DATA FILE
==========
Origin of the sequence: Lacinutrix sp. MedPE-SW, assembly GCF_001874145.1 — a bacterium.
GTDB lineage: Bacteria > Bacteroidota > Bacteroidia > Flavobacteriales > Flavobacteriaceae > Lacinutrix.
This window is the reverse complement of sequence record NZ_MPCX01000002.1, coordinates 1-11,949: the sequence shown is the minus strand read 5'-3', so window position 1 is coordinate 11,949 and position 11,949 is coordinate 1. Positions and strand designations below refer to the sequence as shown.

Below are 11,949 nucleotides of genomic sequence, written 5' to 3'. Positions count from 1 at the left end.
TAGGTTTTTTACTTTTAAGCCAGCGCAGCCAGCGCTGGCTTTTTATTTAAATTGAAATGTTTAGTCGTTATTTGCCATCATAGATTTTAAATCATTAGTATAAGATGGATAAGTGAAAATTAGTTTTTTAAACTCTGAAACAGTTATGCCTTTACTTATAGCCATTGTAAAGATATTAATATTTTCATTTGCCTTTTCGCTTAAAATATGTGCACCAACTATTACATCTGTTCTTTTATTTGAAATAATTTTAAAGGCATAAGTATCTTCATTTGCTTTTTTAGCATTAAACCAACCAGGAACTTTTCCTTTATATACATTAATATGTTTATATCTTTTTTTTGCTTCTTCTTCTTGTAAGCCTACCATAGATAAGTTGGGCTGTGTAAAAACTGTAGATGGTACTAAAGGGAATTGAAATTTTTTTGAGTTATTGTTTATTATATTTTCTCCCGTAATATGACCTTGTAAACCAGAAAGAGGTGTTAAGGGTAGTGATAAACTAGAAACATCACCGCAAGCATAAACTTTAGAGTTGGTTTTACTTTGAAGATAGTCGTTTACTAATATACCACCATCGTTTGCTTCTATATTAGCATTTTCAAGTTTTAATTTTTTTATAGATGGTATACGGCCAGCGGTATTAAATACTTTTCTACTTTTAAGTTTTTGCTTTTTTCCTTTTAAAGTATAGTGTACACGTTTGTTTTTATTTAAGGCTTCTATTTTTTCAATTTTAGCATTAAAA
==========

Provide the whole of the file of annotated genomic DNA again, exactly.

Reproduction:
Origin of the sequence: Lacinutrix sp. MedPE-SW, assembly GCF_001874145.1 — a bacterium.
GTDB lineage: Bacteria > Bacteroidota > Bacteroidia > Flavobacteriales > Flavobacteriaceae > Lacinutrix.
This window is the reverse complement of sequence record NZ_MPCX01000002.1, coordinates 1-11,949: the sequence shown is the minus strand read 5'-3', so window position 1 is coordinate 11,949 and position 11,949 is coordinate 1. Positions and strand designations below refer to the sequence as shown.

Below are 11,949 nucleotides of genomic sequence, written 5' to 3'. Positions count from 1 at the left end.
TAGGTTTTTTACTTTTAAGCCAGCGCAGCCAGCGCTGGCTTTTTATTTAAATTGAAATGTTTAGTCGTTATTTGCCATCATAGATTTTAAATCATTAGTATAAGATGGATAAGTGAAAATTAGTTTTTTAAACTCTGAAACAGTTATGCCTTTACTTATAGCCATTGTAAAGATATTAATATTTTCATTTGCCTTTTCGCTTAAAATATGTGCACCAACTATTACATCTGTTCTTTTATTTGAAATAATTTTAAAGGCATAAGTATCTTCATTTGCTTTTTTAGCATTAAACCAACCAGGAACTTTTCCTTTATATACATTAATATGTTTATATCTTTTTTTTGCTTCTTCTTCTTGTAAGCCTACCATAGATAAGTTGGGCTGTGTAAAAACTGTAGATGGTACTAAAGGGAATTGAAATTTTTTTGAGTTATTGTTTATTATATTTTCTCCCGTAATATGACCTTGTAAACCAGAAAGAGGTGTTAAGGGTAGTGATAAACTAGAAACATCACCGCAAGCATAAACTTTAGAGTTGGTTTTACTTTGAAGATAGTCGTTTACTAATATACCACCATCGTTTGCTTCTATATTAGCATTTTCAAGTTTTAATTTTTTTATAGATGGTATACGGCCAGCGGTATTAAATACTTTTCTACTTTTAAGTTTTTGCTTTTTTCCTTTTAAAGTATAGTGTACACGTTTGTTTTTATTTAAGGCTTCTATTTTTTCAATTTTAGCATTAAAA